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RSVP Movies, Ram Madhvani Films, Lotte CultureWorks, Global Gate Entertainment and Lionsgate’s Dhamaka is an action thriller. A celebrated ex-television news anchor, Arjun Pathak (Kartik Aaryan), gets a phone from a person who sounds and behaves like a terrorist, on his radio show. He sees this as a golden chance to get back his TV show and once again become a news anchor of repute. But is he prepared for what is in store for him and others around him?
The film is based on Korean film The Terror Live. Puneet Sharma and Ram Madhvani have written a story which starts on a pretty exciting note but it soon degenerates as it progresses beyond the first few reels. The duo’s screenplay becomes repetitive after the initial reels and, therefore, fails to grip the audience’s attention as much as in the earlier portions. The unidentified caller keeps insisting on having the minister apologise on the show so many times that it gets irritating after some time. Also, although the anti-terrorist squad is at work, there is so much importance given to the happenings in the studio of the radio station that the drama somehow looks lopsided and unpalatable. In short, the elements of a thriller disappear after some time and make the drama appear more monotonous than exciting. The climax does not impress half as much as it should’ve. In fact, the ending makes one wonder why the film was made at all. Dialogues, also written by the duo, are good.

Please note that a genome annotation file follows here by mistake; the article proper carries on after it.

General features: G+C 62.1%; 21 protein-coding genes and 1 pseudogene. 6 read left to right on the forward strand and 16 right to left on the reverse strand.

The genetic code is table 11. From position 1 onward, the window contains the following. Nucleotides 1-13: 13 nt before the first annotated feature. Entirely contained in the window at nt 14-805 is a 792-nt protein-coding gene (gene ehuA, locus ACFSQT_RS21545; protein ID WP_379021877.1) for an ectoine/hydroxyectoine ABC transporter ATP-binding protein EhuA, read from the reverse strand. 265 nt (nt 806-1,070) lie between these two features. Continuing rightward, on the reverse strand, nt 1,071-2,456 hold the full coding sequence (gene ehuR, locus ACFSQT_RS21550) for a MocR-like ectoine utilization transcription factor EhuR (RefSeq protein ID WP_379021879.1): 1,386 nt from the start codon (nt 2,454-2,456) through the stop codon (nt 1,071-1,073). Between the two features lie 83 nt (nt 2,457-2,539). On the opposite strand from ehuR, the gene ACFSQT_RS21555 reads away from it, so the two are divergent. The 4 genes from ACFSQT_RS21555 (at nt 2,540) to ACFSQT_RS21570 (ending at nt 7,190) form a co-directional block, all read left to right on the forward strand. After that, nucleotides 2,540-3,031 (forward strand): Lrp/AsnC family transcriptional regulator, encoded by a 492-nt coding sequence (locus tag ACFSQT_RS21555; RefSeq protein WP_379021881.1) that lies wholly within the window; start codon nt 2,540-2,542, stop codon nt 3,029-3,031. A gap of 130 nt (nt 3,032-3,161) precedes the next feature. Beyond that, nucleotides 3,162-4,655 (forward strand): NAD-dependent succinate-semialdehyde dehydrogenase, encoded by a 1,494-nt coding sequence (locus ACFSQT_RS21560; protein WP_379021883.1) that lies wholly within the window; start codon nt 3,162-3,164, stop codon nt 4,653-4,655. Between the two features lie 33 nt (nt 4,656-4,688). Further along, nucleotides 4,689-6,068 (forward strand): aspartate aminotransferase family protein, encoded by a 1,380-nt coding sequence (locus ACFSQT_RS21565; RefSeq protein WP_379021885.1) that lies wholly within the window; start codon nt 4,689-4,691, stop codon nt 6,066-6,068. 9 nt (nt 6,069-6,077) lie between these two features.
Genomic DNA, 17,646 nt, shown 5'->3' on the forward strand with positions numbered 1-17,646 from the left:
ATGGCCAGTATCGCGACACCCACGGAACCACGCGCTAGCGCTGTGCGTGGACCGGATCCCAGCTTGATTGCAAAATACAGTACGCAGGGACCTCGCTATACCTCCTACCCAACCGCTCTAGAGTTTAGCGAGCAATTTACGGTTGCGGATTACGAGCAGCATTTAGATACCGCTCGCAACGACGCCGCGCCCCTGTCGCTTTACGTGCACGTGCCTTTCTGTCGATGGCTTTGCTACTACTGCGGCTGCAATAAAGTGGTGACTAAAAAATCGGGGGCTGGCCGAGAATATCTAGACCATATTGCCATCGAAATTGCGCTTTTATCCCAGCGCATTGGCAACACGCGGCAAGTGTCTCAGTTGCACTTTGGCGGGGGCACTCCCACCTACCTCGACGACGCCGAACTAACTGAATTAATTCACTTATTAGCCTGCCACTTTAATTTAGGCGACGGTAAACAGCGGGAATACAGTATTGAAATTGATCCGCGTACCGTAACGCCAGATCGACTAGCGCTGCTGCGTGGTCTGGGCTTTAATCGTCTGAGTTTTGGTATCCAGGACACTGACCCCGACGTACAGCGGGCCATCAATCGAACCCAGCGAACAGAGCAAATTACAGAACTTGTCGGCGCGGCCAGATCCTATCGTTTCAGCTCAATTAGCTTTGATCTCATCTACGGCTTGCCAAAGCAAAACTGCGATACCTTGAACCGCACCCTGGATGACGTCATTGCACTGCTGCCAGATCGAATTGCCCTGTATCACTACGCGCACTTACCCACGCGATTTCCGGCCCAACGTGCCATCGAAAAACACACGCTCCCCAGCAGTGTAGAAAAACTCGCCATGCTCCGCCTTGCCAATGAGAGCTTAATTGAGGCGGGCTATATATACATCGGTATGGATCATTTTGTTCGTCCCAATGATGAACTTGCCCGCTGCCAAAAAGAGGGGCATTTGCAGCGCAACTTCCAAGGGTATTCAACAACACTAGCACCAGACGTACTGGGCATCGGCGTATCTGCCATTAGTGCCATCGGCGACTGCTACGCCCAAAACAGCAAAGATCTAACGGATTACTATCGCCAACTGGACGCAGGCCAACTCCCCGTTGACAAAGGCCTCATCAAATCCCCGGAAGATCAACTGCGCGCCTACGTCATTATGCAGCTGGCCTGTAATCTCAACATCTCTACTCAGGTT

Kartik Aaryan does a fine job as Arjun Pathak. But somewhere, the script lets him down, because of which his performance does not have the same impact after a point of time. Amruta Subhash is excellent as Arjun Pathak’s TRP-minded boss. Mrunal Thakur, in a special appearance, acts with ease as Soumya Mehra Pathak. Vikas Kumar makes his presence amply felt in a guest appearance in the role of ATS’ Praveen Kamath. Vishwajeet Pradhan has his moments as Subhash Mathur. Special mention must be made of his wonderful diction and voice modulation. Soham Majumdar is fairly nice as Raghubir. Aeklavya Tomar (as Asif Alam), Aishwarya Chaudhary (as radio technician Mala), Mahendra Singh Bisht (as Bisht), Ritviq Joshi (as TV technician Raunaq), Dilip Vasu (as TV technician Jay), Ashish Ranglani (as TV technician Ashish), Dhwani Acharya (as Ketki), Anuj Gurwara (as INL news anchor Manas Sethi), Priya Tandon (as TRTV news anchor), Samriddhi Chandola (as daily news anchor Karuna Shah), Tuhinashu Chaturvedi (as National 365 news anchor Abhimanyu Murthi), Arzoo Gujral (as Arzoo), and the others lend decent support.
Ram Madhvani’s direction is good but the same cannot be said about the script co-written by him and which is the base of any film. Because of the weaknesses in the script, Madhvani has not been able to make a tight and taut thriller which would get the viewers on the edge of their seats. Vishal Khurana’s music and background score are fair. The background music ought to have been better. Puneet Sharma’s lyrics are alright. Manu Anand’s cinematography deserves praise. Manohar Verma’s action and stunt scenes are quite thrilling. Nidhi Rungta’s production designing and Richard Viagulam’s art direction deserve mention. Editing (Monisha R. Baldawa and Amit Karia) is quite sharp.
On the whole, Dhamaka is too ordinary a fare and will, therefore, not find much appreciation.
Released on 19-11-’21 on Netflix.